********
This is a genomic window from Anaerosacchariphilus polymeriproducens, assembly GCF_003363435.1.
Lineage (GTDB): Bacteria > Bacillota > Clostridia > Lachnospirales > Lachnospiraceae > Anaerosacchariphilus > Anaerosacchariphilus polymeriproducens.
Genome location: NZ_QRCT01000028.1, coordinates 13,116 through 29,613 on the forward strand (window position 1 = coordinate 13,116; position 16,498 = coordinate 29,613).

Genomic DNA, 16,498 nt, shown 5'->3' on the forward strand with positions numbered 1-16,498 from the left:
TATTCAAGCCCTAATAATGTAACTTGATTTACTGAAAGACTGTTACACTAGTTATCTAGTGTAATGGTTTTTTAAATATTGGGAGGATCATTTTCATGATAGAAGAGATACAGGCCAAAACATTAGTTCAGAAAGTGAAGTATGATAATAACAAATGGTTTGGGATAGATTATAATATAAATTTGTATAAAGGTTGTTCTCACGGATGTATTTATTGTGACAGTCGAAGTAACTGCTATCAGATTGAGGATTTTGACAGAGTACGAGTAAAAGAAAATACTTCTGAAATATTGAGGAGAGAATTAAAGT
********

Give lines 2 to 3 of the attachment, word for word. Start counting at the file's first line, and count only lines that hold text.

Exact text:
Lineage (GTDB): Bacteria > Bacillota > Clostridia > Lachnospirales > Lachnospiraceae > Anaerosacchariphilus > Anaerosacchariphilus polymeriproducens.
Genome location: NZ_QRCT01000028.1, coordinates 13,116 through 29,613 on the forward strand (window position 1 = coordinate 13,116; position 16,498 = coordinate 29,613).